Excerpt from The Illustrated London News, Vol. 36: January 7, 1860
This is not only a theoretical adhesion to the principle of the volunteer reserve on the part of an important section of the mercantile marine, but a practical assistance to its working, inas much as every reasonable facility is aﬂ'orded to a body of excellent sailors for enrolment in the proposed force. Beyond this, special encouragement is held out to the men to join _this truly national body, for they are told officially by their employers that, as the reserve force of seamen now about to be enrolled, and the numerous corps of volunteer riﬂemen now forming through. Out the country, will form such a means of defence as to render 'unlikely any foreign attack, the chance of_ those who compose the reserve being over required for active service is very remote; that a state of preparation for war is the best mode of preserving peace; and that, therefore, the members of the Reserve Force of Naval Volunteers are likely to enjoy their additional pay and pensions without any further risk or trouble to them selves than the appropriation of the comparatively short time they are required to exercise, or it may be said amuse, themselves at guh'uai-y practice.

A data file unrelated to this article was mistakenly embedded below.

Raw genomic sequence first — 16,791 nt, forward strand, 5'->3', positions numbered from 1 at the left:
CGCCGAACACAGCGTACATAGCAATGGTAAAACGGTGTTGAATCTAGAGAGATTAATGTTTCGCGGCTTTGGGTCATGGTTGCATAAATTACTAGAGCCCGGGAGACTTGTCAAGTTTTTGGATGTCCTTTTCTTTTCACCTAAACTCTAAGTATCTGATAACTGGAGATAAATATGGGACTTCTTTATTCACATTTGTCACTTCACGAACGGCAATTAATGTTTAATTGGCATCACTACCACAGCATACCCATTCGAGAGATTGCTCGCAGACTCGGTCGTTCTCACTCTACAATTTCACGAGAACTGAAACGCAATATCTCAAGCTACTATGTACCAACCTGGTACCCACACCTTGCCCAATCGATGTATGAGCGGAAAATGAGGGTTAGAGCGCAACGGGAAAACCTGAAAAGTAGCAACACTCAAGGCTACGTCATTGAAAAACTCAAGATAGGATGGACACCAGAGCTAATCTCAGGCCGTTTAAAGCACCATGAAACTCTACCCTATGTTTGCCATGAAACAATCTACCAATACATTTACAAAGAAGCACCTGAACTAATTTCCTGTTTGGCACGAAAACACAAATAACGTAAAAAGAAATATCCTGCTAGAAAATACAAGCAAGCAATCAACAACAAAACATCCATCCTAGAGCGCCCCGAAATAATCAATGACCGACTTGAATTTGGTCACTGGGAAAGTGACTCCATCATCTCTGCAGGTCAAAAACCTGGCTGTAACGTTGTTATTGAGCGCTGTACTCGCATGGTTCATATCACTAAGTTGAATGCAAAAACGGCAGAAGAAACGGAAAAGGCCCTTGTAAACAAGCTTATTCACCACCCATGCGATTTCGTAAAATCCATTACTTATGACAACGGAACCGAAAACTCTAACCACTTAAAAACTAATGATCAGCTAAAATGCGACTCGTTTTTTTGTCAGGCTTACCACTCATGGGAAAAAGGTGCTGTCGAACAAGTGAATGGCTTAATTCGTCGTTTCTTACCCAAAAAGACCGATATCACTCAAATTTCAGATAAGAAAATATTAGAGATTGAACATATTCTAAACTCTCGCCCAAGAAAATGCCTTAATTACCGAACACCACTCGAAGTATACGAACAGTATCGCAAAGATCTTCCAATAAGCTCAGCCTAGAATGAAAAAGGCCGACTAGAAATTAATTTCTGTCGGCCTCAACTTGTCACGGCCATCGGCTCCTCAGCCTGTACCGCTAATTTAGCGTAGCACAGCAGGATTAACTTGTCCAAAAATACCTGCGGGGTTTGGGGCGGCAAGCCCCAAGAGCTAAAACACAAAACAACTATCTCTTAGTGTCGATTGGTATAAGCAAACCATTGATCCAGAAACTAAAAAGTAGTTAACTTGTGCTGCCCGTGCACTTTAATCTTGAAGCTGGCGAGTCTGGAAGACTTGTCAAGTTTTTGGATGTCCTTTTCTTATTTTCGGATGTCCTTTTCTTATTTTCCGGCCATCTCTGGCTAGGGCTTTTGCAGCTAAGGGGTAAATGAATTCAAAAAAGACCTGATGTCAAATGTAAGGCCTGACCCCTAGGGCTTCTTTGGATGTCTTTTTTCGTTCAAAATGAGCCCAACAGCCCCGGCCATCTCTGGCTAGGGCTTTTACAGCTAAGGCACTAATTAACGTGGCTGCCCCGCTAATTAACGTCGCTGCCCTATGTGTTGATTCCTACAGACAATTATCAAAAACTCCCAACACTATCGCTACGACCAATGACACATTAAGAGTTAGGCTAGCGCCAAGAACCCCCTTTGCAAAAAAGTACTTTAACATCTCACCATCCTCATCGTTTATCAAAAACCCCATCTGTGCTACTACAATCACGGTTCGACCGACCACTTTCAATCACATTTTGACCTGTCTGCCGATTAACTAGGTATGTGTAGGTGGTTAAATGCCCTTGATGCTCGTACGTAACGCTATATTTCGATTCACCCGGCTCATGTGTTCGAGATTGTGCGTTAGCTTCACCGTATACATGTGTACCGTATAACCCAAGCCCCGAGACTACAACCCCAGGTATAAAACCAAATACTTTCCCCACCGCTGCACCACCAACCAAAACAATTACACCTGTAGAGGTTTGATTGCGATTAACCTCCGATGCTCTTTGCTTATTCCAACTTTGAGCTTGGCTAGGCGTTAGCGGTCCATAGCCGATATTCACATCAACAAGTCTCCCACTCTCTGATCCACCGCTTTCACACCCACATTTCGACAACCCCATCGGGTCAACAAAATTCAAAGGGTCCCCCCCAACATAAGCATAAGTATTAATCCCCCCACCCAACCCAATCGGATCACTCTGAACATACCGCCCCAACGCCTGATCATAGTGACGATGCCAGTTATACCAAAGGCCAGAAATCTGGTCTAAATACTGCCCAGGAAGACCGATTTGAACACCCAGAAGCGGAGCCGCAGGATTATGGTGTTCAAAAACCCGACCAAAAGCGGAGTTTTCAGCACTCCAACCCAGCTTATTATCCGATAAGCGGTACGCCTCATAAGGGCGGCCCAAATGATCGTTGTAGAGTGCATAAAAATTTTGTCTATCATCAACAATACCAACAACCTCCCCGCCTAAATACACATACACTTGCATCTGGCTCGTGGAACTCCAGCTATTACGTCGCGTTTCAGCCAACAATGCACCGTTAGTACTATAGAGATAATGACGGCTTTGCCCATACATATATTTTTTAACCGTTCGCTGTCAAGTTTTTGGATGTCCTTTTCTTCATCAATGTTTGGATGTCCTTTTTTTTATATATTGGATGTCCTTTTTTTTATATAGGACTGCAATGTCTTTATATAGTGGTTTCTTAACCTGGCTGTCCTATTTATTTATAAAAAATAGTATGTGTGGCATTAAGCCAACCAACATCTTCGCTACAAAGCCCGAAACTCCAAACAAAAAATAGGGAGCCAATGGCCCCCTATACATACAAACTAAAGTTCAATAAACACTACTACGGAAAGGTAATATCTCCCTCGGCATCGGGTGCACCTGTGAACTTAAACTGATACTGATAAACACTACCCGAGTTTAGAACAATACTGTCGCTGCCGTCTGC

Every inducement is thus presented to these particular 'seamen to enter into this special service. To say nothing of the patriotic spirit they will exhibit of the advantages of pay and pension they will enjoy, they have displayed before them theprospect of a quasi holiday and the periodical indulgence of that desire for change, however slight, which is a marked feature in the idiosyncrasy of the sailor. If the example set by this company is followed by the bulk 'of the maritime interest, the vexed problem as to hbw the Navy can be readily and effectively manned will be as nearly solved as possible.
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